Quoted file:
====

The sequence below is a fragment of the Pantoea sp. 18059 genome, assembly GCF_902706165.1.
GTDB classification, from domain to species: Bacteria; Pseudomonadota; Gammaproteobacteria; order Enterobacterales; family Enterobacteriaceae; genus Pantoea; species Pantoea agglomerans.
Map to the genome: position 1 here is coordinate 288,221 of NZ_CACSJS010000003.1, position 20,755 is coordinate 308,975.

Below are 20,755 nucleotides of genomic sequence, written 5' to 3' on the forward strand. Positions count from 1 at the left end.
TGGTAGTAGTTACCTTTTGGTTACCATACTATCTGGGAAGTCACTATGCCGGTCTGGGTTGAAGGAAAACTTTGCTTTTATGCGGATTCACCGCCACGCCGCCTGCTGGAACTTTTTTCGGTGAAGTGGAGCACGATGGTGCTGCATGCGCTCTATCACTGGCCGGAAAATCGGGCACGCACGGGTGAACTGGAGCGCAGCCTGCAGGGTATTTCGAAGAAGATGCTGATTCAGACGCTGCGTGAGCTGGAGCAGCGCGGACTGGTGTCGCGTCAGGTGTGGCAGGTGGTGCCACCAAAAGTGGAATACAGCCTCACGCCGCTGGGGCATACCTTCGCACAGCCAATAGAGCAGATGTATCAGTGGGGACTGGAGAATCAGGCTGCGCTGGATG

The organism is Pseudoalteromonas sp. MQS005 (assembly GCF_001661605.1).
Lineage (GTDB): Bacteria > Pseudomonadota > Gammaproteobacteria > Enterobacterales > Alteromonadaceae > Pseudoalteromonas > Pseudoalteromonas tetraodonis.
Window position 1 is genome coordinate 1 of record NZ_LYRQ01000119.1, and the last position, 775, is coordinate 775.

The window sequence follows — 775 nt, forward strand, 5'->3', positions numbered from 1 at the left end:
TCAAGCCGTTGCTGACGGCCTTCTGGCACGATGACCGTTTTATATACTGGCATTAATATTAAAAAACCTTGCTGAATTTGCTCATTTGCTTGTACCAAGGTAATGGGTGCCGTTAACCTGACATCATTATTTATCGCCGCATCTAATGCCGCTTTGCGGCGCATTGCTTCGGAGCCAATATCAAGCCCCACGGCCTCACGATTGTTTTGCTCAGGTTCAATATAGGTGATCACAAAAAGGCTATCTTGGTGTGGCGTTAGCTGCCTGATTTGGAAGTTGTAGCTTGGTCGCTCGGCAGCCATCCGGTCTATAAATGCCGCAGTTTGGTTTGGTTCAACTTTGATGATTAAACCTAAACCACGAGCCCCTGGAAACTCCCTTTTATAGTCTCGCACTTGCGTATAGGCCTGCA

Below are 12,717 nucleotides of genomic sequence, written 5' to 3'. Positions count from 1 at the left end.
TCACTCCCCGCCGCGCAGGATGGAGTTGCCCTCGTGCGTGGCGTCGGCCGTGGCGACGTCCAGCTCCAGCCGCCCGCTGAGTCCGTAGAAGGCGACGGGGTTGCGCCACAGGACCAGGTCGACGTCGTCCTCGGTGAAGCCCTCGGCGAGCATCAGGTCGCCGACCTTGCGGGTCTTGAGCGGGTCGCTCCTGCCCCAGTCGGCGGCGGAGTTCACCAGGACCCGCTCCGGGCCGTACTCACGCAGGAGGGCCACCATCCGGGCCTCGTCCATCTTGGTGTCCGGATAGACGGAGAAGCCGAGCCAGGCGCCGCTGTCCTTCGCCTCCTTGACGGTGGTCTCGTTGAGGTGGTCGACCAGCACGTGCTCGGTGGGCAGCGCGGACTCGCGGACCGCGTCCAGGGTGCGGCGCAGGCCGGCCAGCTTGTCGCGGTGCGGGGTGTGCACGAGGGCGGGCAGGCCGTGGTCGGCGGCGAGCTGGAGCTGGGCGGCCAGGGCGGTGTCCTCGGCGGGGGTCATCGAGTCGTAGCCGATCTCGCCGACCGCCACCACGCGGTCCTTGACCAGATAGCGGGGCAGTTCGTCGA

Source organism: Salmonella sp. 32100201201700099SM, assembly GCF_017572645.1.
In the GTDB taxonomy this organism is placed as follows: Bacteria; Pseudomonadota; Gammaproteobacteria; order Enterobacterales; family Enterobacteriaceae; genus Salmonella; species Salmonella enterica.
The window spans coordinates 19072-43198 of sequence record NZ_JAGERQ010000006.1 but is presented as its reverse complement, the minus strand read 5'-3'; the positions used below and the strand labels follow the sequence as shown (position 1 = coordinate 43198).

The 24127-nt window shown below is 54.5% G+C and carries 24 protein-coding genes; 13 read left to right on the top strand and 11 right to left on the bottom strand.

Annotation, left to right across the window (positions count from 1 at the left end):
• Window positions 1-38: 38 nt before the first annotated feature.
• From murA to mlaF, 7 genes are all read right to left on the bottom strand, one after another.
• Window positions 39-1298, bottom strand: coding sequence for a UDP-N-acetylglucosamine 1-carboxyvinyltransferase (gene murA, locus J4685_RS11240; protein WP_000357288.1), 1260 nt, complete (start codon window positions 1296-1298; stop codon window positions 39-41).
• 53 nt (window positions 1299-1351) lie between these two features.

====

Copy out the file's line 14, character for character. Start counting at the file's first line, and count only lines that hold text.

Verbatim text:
In the GTDB taxonomy this organism is placed as follows: Bacteria; Pseudomonadota; Gammaproteobacteria; order Enterobacterales; family Enterobacteriaceae; genus Salmonella; species Salmonella enterica.